We are not certified guidance counselors, nor have we received formal training in counseling students in their college choices. However, we are aware of a multitude of free and low-cost resources that provide a great deal of support with college choices. We can engage these resources during our sessions with your child, only if it does not compromise the time we need to spend with her on the essays.

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I’m worried that an admissions officer can perceive my child’s response to one of the essays as controversial. Can you help him change it?

Sometimes the topic that a student decides to write about might not be what the parents or the instructor would choose. If the essay reflects the child’s true personality and beliefs, then we will respect his choice of topics. We will surely communicate any risks the student is taking, but the decision to change the topic is one that has to be made by the student and his parents. We can guarantee, though, that we will never suggest that a child send an essay to a school that we feel is inappropriate or that puts his chances of admission at risk.

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Will the skills my child learns with you prepare him for college-level writing?

Absolutely. The entire process of writing the essay is a good foundation for college writing. The focus on planning, organizing, and revising multiple essays is inherent in college composition classes.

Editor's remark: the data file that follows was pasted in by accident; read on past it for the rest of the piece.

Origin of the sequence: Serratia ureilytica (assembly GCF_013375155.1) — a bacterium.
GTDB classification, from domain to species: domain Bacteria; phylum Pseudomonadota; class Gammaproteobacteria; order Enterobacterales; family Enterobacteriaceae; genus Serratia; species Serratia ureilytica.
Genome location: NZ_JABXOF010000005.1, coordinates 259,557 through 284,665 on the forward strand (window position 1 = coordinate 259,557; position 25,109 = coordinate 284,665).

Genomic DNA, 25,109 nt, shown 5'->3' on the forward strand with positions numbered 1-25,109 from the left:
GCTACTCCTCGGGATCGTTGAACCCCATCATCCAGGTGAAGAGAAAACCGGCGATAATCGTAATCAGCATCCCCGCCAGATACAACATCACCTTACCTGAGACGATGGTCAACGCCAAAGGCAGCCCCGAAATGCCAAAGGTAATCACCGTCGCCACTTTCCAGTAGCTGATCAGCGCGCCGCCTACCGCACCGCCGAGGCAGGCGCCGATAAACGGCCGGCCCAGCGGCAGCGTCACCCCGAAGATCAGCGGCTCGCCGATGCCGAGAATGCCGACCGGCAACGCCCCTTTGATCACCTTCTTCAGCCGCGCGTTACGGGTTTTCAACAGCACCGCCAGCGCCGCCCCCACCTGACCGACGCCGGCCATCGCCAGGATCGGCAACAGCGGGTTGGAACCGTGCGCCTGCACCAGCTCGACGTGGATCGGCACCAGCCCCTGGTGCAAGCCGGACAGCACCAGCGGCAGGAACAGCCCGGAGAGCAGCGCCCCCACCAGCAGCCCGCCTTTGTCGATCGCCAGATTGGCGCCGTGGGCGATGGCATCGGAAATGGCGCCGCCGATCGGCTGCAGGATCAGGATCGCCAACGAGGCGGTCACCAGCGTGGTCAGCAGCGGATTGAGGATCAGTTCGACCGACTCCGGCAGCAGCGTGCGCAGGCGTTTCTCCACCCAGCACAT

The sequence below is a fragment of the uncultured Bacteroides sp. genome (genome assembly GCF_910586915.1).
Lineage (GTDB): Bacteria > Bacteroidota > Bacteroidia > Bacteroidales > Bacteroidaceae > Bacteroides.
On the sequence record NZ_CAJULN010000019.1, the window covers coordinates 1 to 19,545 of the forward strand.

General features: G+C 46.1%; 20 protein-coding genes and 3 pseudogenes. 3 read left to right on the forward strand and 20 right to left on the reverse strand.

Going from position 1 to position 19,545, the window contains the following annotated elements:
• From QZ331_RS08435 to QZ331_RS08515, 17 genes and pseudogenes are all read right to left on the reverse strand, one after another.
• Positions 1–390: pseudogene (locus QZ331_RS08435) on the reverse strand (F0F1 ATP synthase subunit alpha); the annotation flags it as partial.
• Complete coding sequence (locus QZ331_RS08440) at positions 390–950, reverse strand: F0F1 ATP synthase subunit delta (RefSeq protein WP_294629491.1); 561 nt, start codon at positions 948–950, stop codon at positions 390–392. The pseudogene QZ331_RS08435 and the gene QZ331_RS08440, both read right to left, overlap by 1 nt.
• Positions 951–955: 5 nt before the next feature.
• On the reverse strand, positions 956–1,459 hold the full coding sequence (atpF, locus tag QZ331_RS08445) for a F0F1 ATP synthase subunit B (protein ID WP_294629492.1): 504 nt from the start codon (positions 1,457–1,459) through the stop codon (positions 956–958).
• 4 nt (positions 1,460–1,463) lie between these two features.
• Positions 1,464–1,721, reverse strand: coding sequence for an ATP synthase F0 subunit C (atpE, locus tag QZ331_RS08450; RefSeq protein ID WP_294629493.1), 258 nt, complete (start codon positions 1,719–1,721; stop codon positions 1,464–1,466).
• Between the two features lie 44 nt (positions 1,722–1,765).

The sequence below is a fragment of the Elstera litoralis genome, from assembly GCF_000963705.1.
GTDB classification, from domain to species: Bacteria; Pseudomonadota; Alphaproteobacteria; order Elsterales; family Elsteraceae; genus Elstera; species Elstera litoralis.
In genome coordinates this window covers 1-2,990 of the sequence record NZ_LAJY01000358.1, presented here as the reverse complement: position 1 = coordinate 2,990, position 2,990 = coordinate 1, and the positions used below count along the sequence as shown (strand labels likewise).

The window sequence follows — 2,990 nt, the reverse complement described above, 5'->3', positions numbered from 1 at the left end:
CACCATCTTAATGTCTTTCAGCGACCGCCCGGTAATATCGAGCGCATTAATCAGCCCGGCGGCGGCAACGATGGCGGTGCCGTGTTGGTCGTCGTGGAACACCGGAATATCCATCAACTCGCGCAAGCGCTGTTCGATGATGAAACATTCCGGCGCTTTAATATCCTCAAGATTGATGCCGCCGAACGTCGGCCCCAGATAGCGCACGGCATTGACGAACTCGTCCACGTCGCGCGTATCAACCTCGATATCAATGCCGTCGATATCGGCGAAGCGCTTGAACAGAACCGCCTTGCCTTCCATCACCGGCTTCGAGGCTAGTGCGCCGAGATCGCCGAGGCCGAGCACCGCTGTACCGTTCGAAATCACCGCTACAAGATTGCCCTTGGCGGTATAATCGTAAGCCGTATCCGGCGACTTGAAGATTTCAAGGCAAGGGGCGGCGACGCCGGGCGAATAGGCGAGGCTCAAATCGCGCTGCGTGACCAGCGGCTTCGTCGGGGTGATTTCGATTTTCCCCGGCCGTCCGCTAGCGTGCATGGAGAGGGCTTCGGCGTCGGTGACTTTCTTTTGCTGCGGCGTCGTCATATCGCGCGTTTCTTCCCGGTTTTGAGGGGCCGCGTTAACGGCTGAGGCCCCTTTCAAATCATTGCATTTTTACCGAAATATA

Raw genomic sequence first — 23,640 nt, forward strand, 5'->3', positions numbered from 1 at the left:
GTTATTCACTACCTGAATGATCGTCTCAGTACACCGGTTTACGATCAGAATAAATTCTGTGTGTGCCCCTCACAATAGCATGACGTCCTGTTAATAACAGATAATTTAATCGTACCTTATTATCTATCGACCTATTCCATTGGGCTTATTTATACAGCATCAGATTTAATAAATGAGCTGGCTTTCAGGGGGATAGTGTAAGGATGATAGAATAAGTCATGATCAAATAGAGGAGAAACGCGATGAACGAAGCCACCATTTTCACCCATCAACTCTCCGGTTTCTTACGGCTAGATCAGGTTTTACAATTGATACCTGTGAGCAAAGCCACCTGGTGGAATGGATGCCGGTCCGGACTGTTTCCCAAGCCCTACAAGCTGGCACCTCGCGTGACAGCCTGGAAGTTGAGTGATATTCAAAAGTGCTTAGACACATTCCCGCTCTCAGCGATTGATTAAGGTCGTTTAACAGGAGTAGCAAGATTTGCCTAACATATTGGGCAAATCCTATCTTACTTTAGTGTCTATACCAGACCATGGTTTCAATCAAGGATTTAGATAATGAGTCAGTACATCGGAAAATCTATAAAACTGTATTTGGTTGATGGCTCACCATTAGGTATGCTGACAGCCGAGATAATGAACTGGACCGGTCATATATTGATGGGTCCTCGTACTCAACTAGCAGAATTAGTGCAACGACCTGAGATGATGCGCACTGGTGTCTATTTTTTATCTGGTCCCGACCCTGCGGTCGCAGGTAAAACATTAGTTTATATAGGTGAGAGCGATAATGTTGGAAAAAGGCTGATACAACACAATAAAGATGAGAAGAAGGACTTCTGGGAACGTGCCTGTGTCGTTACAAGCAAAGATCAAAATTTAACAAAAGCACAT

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Why should my child prep for the PSAT?

Because the PSAT is primarily considered a “test run” for the SAT, we feel the most important reason your child should prepare for the PSAT is to feel confident. If your child receives a poor score on the PSAT test, he or she might feel a sense of anxiety about preparing for the SAT. We’ve heard students say things like, “I did such a crummy job on the PSAT, I don’t see how any amount of preparation will help me on the SAT.” This, of course, is not true, but these sentiments are understandable. Another good reason to prepare for the PSAT is that it can significantly eliminate some of the prep work for the SAT, since the exams are so similar. A third reason to prepare for the PSAT is the chance to compete for a prestigious merit scholarship for which only the top PSAT scorers are considered. Though these scholarships are limited to only a chosen few, and though there are additional requirements involved in attaining them, we feel that it’s definitely worth a shot.

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Does PSAT preparation carry over to SAT preparation?